Long version: I'd never read any Bolano before. This probably wasn't the best place to start. It was unpublished during the author's lifetime, and reads like it was unfinished. I'm usually skeptical of the practice of treating unpublished manuscripts as if they complete works, and this book does little to change my mind. The plot points and thematic elements are developed, but don't go anywhere but wandering off down the beach. The characters' motives are not clearly establish
Pretty interesting. Not Bolaño's best (how could it be after spending 20 years at the bottom of a drawer before being discovered?). I would be pretty happy if I could eventually write a novel on this level, honestly. This book is about a German named Udo who is obsessed with playing a strategy board game called The Third Reich (much to my surprise some google fu revealed that this game actually exists). He goes on holiday with his girlfriend at a beachside resort in Spain, where his family used ...more
The man is still green, not at his best, which began to take shape about seven years later (this novel is from 1989). This is Bolaño still trying out the particular inflections of the menacing yet hilarious tone he would so successfully make his own in later works. In its earlier form, this tone and the tricks that go with it are still bare, and, what's more and worse: still too dependent on allegory. This is a younger Bolaño, as upset about the historical upheavals in Latin American politics th ...more
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la aguilisima pluma 8 29 Feb 12, 2013 08:37AM  
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For most of his early adulthood, Bolaño was a vagabond, living at one time or another in Chile, Mexico, El Salvador, France and Spain.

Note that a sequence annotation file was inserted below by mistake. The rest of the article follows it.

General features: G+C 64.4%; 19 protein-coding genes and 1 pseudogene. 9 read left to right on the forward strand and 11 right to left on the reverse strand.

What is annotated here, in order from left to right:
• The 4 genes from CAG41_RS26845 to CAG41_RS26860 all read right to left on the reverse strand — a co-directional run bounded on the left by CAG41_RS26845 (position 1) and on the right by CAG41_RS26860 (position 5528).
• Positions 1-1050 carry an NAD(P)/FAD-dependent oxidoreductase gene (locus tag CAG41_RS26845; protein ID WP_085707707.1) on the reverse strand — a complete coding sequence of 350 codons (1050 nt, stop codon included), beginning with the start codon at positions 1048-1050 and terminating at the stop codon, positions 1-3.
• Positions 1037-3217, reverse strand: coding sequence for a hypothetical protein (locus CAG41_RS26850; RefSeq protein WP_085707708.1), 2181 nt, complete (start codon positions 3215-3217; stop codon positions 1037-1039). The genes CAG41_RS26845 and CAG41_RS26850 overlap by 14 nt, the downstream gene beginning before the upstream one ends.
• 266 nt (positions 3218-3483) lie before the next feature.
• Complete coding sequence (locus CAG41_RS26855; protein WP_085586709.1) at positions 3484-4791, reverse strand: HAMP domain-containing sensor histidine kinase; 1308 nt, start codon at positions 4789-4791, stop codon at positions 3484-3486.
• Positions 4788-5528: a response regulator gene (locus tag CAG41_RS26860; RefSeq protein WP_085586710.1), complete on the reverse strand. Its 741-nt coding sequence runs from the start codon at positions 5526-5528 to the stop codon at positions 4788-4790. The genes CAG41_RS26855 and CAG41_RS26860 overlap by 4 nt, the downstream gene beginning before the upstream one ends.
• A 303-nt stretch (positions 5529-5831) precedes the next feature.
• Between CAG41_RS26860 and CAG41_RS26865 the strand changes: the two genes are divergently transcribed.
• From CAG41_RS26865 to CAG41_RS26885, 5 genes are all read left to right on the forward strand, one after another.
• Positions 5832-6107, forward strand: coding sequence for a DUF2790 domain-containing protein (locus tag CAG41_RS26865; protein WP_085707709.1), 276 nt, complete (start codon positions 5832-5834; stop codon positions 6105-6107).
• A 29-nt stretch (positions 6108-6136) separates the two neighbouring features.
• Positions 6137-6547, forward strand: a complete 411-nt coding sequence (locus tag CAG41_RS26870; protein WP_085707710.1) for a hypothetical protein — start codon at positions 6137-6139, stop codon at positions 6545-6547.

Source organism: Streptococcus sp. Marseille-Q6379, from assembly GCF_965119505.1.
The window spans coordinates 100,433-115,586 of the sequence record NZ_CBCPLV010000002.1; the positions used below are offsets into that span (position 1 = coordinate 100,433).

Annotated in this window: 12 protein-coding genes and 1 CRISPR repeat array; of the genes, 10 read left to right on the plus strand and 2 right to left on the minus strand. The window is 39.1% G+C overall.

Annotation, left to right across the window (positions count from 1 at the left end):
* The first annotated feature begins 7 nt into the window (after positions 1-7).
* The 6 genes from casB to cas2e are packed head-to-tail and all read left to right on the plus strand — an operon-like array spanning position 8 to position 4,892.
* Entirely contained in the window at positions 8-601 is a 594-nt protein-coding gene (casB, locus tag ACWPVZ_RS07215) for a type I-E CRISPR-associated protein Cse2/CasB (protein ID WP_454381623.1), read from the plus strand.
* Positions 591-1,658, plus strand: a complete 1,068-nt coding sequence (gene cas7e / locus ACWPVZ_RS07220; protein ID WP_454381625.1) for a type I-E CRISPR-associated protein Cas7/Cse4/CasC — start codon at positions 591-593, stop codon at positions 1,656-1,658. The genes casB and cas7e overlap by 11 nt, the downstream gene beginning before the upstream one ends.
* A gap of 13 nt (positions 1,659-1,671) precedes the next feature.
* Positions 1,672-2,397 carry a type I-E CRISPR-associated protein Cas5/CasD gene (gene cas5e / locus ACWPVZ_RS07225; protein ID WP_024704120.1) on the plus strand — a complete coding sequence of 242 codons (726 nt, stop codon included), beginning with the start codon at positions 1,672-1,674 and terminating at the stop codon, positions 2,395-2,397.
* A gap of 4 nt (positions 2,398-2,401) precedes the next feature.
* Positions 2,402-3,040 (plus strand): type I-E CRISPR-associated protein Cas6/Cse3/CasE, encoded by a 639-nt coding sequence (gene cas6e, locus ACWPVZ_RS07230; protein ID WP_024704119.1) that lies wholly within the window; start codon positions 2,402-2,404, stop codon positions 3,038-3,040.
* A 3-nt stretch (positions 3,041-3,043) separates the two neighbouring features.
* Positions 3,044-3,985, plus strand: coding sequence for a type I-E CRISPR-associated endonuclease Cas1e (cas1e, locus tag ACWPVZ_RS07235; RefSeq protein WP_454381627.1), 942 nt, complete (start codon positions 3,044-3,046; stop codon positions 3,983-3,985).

Bolaño moved to Europe in 1977, and finally made his way to Spain, where he married and settled on the Mediterranean coast near Barcelona, working as a dishwasher, a campground custodian, bellhop and garbage collector — working during the day and writing at night.

More about Roberto Bolaño...
The Savage Detectives 2666 By Night in Chile Distant Star Last Evenings on Earth

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“The town was sunk in a kind of crystal ball; everyone seemed to be asleep (transcendentally asleep!) no matter if they were walking or sitting outside. Around five the sky clouded over and at six it began to rain. The streets cleared all at once. I had the thought that if it was as if autumn had unsheathed a claw and scratched: everything was coming apart. The tourists running on the sidewalks in search of shelter, the shopkeepers pulling tarps over the merchandise displayed in the street, the increasing number of shop windows closed until next summer. Whether I felt pity or scorn when I saw this, I don't know. Detached from any external stimulus, the only thing I could see or feel with any clarity was myself. Everything else had been bombarded by something dark; movie sets consigned to dust and oblivion, as if for good.” 3 likes
“Happy are those who own nothing.” 2 likes